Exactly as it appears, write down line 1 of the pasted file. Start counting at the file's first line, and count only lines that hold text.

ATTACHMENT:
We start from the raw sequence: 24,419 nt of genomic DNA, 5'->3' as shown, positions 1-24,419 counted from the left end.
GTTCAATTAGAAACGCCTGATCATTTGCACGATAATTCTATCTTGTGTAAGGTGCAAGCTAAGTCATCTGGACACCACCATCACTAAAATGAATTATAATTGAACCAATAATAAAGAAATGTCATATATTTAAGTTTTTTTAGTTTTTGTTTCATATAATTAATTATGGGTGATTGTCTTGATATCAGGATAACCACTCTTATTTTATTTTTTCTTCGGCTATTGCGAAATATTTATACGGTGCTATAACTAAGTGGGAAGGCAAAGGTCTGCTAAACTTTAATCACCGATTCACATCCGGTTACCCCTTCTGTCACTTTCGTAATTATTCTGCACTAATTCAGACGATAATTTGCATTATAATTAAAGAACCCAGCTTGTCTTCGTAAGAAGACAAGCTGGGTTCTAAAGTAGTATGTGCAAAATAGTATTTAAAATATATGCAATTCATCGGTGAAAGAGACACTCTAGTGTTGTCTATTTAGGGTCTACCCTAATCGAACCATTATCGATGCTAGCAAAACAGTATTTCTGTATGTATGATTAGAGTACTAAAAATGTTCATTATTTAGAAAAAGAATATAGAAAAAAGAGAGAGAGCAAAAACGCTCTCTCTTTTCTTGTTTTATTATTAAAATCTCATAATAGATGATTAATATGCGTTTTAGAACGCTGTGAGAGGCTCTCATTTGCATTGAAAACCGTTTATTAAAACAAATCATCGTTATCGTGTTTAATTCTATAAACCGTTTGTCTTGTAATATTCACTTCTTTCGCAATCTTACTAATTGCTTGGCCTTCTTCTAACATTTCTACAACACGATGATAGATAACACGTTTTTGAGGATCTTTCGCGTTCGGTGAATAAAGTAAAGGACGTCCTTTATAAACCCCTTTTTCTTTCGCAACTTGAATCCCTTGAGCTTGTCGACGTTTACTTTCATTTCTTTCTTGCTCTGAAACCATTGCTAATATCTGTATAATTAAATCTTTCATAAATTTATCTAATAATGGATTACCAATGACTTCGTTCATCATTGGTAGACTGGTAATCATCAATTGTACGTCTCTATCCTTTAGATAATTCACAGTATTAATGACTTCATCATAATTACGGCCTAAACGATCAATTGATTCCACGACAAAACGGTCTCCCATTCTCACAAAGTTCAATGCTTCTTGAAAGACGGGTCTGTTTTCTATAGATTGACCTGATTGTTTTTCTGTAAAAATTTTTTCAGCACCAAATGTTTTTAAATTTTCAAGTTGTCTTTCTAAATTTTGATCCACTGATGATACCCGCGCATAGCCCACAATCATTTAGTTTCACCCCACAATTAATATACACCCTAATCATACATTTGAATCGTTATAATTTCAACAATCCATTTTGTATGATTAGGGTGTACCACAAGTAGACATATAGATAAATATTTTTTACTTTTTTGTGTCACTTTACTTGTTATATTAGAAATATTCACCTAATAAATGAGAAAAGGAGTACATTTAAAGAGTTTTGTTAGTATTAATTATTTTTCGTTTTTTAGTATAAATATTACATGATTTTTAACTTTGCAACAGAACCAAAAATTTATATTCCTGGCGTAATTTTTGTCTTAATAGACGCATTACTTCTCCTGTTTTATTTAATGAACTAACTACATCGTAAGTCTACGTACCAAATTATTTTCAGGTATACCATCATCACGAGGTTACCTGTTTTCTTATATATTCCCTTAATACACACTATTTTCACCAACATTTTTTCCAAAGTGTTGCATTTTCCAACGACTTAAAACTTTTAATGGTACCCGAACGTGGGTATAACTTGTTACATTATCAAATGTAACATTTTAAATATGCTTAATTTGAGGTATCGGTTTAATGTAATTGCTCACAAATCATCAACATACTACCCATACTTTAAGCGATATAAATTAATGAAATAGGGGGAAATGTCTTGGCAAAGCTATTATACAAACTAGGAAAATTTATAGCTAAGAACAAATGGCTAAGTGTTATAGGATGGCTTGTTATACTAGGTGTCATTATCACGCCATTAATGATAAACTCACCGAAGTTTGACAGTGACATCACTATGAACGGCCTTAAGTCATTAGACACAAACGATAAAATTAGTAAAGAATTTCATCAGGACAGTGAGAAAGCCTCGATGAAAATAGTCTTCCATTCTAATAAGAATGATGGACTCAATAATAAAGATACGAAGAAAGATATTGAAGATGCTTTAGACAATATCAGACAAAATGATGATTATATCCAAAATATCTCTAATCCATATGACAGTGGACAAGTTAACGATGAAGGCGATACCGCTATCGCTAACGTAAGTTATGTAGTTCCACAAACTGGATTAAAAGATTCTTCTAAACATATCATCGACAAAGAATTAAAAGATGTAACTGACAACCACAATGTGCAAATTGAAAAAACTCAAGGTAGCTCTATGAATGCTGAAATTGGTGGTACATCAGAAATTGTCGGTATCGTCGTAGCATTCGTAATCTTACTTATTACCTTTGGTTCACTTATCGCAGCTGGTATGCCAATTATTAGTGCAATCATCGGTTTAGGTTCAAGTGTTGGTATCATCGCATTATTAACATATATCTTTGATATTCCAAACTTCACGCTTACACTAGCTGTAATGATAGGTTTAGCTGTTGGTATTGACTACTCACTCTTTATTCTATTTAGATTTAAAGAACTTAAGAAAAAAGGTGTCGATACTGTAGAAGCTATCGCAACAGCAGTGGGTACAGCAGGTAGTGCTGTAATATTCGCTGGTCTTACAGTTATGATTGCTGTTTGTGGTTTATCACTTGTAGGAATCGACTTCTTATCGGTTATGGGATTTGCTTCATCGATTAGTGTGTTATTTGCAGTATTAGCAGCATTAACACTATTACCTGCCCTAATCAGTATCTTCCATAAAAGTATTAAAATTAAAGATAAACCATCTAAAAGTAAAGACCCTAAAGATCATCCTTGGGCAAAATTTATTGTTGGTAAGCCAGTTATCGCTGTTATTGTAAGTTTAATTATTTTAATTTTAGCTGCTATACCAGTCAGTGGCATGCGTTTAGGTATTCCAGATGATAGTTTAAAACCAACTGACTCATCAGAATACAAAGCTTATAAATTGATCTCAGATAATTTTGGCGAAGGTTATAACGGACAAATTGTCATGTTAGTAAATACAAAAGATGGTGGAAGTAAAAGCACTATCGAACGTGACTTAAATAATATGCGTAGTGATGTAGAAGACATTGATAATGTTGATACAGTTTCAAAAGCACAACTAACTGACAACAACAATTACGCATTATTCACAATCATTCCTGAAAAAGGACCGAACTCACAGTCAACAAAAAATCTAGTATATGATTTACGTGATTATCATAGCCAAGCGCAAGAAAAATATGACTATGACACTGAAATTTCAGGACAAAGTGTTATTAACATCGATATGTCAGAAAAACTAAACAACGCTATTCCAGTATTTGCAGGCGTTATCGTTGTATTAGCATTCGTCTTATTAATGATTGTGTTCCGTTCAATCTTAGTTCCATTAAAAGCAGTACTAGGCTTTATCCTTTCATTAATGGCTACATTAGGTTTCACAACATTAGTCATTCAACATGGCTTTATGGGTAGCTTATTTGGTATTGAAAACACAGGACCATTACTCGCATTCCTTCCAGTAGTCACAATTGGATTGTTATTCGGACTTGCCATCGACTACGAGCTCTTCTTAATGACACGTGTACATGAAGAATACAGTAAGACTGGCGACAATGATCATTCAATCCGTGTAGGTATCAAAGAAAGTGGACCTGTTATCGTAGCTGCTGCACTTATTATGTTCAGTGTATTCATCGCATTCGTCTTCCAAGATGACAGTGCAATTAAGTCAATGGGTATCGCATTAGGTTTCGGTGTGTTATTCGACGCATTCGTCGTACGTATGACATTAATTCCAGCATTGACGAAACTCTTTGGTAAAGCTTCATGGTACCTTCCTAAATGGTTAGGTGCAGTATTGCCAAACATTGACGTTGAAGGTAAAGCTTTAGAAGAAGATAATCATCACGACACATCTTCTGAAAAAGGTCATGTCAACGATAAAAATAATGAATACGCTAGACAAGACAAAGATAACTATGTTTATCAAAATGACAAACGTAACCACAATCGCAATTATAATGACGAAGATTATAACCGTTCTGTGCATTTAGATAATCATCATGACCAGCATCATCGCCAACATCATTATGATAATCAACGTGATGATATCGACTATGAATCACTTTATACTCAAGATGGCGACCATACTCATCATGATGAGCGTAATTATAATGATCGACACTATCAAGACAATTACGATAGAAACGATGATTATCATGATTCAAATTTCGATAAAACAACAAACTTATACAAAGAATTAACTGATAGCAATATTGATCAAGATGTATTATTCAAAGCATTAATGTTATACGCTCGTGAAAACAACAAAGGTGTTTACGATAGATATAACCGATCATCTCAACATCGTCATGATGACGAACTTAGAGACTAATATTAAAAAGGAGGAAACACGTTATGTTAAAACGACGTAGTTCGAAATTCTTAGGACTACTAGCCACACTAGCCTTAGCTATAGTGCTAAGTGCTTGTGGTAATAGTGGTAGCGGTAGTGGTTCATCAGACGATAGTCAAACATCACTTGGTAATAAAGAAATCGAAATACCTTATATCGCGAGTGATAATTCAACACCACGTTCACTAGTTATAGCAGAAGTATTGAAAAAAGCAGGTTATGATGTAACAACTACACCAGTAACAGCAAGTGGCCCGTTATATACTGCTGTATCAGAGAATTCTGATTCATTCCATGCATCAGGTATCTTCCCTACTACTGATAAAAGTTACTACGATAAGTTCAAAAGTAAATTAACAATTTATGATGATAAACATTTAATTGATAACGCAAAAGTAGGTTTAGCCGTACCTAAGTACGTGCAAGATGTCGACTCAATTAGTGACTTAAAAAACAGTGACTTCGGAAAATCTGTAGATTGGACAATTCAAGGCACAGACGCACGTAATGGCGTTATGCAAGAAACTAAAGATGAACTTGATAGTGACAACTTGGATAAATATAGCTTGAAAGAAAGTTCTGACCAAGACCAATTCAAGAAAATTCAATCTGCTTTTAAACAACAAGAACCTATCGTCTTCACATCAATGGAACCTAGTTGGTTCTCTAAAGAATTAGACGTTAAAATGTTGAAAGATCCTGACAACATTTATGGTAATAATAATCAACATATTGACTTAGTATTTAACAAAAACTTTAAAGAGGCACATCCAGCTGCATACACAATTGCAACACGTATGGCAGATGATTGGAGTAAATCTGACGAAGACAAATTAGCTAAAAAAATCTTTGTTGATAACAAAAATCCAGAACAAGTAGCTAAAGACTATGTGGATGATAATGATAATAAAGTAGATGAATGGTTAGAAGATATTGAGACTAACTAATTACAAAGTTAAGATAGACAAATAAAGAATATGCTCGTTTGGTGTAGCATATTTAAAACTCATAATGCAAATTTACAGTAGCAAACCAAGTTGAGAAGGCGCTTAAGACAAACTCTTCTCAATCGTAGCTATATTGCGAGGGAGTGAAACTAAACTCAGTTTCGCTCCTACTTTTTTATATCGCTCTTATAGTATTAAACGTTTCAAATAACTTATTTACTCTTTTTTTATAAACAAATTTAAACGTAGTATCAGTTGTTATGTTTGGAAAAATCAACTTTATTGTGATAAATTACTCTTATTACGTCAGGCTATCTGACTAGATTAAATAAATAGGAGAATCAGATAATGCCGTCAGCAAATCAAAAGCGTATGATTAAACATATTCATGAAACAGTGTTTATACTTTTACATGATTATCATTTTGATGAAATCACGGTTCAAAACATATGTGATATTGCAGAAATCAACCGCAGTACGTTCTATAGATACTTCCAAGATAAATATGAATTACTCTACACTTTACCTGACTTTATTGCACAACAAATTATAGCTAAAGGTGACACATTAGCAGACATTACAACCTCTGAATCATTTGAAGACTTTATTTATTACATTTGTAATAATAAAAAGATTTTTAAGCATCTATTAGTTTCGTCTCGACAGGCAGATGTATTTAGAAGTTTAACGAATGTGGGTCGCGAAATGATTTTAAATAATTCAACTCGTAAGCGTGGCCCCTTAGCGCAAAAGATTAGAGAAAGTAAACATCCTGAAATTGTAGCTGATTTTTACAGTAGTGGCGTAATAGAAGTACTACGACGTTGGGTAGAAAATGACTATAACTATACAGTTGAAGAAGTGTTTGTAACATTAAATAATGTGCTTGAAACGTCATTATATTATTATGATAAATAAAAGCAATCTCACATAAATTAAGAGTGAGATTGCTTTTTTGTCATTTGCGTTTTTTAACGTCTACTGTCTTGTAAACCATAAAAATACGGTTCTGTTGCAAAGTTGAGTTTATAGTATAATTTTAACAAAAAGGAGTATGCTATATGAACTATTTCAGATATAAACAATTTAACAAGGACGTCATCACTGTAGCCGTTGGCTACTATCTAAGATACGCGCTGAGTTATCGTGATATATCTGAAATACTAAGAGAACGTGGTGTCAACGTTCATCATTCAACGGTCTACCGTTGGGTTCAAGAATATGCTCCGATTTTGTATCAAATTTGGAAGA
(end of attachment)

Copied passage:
We start from the raw sequence: 24,419 nt of genomic DNA, 5'->3' as shown, positions 1-24,419 counted from the left end.